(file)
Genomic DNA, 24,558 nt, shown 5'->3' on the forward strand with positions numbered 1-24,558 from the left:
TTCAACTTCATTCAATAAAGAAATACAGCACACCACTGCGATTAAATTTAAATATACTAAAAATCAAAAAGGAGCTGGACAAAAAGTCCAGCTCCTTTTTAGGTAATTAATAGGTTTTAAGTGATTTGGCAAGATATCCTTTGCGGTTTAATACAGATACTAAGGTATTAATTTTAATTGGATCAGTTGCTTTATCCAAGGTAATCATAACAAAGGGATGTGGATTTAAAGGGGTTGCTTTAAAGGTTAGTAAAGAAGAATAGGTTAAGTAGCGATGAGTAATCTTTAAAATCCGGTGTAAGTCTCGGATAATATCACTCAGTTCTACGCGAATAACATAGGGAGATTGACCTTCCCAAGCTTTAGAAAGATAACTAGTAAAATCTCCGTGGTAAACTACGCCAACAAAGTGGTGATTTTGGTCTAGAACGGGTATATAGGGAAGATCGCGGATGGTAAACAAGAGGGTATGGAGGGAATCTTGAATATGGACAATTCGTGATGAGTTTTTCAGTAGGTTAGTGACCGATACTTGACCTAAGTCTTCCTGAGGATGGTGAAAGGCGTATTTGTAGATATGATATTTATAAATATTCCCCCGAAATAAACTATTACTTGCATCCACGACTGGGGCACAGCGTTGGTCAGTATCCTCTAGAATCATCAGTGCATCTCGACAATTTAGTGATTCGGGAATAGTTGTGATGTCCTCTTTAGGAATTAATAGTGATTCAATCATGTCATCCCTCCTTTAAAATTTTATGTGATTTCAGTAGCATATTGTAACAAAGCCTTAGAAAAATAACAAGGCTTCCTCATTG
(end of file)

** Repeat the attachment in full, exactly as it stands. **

Genomic DNA, 24,558 nt, shown 5'->3' on the forward strand with positions numbered 1-24,558 from the left:
TTCAACTTCATTCAATAAAGAAATACAGCACACCACTGCGATTAAATTTAAATATACTAAAAATCAAAAAGGAGCTGGACAAAAAGTCCAGCTCCTTTTTAGGTAATTAATAGGTTTTAAGTGATTTGGCAAGATATCCTTTGCGGTTTAATACAGATACTAAGGTATTAATTTTAATTGGATCAGTTGCTTTATCCAAGGTAATCATAACAAAGGGATGTGGATTTAAAGGGGTTGCTTTAAAGGTTAGTAAAGAAGAATAGGTTAAGTAGCGATGAGTAATCTTTAAAATCCGGTGTAAGTCTCGGATAATATCACTCAGTTCTACGCGAATAACATAGGGAGATTGACCTTCCCAAGCTTTAGAAAGATAACTAGTAAAATCTCCGTGGTAAACTACGCCAACAAAGTGGTGATTTTGGTCTAGAACGGGTATATAGGGAAGATCGCGGATGGTAAACAAGAGGGTATGGAGGGAATCTTGAATATGGACAATTCGTGATGAGTTTTTCAGTAGGTTAGTGACCGATACTTGACCTAAGTCTTCCTGAGGATGGTGAAAGGCGTATTTGTAGATATGATATTTATAAATATTCCCCCGAAATAAACTATTACTTGCATCCACGACTGGGGCACAGCGTTGGTCAGTATCCTCTAGAATCATCAGTGCATCTCGACAATTTAGTGATTCGGGAATAGTTGTGATGTCCTCTTTAGGAATTAATAGTGATTCAATCATGTCATCCCTCCTTTAAAATTTTATGTGATTTCAGTAGCATATTGTAACAAAGCCTTAGAAAAATAACAAGGCTTCCTCATTG